Bagpiper John Angus MacLellan should not be confused with Angus John MacLellan, another Scotsman of at least equal status in this genre; admittedly, this might be problematic for people who have problems seeing straight after listening to more than a few minutes of bagpipe music. Since the dawn of the new millennium one easy way to tell the two apart is that the former is dead, the latter still living and breathing, much of that air flowing into bagpipes, needless to say. John Angus MacLellan's son Colin MacLellan has also made a career for himself as a piper.
A captain, John Angus MacLellan was the director of the British Army School of Piping and has also taught at the National Piping Centre and the College of Piping, both located in Glasgow. Besides his playing activities he has had a remarkable teaching career, publishing all manner of instruction books for the bagpipe. From this perspective, he tends to be the first bagpiper students come face to face with, at least on paper. He began teaching at the College of Piping in the mid-'60s, working alongside the legendary Seumas MacNeill. MacLellan was a guest instructor at piping summer schools throughout North America including schools established byMacNeill in California.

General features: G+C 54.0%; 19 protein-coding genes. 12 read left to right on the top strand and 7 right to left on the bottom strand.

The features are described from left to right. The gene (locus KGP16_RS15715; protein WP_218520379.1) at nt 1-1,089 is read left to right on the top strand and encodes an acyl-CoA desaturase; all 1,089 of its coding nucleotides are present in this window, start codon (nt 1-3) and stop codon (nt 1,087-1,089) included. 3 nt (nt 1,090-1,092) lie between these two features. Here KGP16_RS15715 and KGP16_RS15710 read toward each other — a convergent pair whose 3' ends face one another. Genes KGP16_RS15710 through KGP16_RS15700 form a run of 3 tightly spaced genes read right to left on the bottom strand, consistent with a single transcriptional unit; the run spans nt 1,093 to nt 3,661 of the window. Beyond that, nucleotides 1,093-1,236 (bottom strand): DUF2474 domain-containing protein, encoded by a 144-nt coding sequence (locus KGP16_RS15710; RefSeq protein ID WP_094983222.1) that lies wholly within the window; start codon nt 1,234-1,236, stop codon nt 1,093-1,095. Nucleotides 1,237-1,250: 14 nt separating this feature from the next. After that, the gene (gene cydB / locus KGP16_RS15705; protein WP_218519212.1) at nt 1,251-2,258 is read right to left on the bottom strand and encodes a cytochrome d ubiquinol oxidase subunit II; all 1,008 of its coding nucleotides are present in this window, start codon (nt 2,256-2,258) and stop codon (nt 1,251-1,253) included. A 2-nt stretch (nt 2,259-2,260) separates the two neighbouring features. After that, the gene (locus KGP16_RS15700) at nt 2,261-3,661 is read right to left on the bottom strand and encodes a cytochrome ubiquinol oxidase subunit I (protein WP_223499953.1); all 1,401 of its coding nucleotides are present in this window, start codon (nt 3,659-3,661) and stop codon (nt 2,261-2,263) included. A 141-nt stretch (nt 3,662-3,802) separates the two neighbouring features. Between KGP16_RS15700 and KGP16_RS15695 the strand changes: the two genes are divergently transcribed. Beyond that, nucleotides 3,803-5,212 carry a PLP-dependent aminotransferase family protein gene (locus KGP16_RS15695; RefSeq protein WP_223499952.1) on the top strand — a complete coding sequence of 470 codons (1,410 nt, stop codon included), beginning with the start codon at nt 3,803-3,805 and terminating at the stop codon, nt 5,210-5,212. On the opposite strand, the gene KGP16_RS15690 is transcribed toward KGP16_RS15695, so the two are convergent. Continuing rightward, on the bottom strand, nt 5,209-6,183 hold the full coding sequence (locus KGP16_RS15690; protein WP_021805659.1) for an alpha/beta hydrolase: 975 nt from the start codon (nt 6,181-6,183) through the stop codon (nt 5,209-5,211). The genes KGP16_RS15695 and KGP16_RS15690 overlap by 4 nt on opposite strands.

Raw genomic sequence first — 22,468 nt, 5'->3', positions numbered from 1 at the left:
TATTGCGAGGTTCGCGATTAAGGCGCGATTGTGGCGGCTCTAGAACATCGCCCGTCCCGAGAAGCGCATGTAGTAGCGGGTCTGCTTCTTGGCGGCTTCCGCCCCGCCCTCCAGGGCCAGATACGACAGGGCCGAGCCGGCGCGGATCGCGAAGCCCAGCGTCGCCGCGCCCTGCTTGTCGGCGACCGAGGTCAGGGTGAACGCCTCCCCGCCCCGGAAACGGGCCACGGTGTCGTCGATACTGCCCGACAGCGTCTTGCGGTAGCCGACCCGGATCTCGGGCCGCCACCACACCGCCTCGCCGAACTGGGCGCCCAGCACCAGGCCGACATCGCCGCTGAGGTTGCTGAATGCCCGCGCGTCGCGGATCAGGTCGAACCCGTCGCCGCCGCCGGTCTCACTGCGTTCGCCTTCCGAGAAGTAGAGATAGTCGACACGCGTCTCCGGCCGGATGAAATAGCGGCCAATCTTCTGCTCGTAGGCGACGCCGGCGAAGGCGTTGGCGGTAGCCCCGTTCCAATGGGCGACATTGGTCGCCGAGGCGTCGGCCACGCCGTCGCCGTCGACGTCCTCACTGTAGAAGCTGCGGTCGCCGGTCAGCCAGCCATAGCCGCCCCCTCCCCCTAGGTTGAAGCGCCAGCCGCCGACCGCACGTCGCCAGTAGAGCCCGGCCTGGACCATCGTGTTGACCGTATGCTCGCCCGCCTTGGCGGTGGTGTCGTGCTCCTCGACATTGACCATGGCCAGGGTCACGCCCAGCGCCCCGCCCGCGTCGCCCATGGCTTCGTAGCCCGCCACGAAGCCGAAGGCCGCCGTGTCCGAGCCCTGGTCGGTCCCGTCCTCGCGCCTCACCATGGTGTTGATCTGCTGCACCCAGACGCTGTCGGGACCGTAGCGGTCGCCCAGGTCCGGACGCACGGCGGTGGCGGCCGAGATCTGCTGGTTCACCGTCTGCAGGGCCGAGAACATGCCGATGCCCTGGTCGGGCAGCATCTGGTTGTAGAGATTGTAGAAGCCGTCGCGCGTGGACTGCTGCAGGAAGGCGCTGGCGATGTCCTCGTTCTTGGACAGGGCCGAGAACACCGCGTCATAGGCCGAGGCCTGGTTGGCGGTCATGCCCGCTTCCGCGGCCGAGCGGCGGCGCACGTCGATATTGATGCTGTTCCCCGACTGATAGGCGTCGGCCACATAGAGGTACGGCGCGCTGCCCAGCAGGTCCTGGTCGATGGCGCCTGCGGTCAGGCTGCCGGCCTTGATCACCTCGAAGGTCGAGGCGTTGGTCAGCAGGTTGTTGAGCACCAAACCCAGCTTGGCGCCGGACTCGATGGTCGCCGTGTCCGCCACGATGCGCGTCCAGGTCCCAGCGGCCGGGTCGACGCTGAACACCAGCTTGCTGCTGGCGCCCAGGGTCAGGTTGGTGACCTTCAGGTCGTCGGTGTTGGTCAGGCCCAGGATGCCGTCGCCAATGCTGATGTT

In the '90s, physical problems caused a slowdown in his travel activities, although he still taught daily at a nearby college and was involved in selected performances. Following his death in 2000, a trust in his name was established, beginning with an endowment from his widow, Christine "Bunty" MacLellan. The award is intended to stimulate new pibroch compositions through an open competition.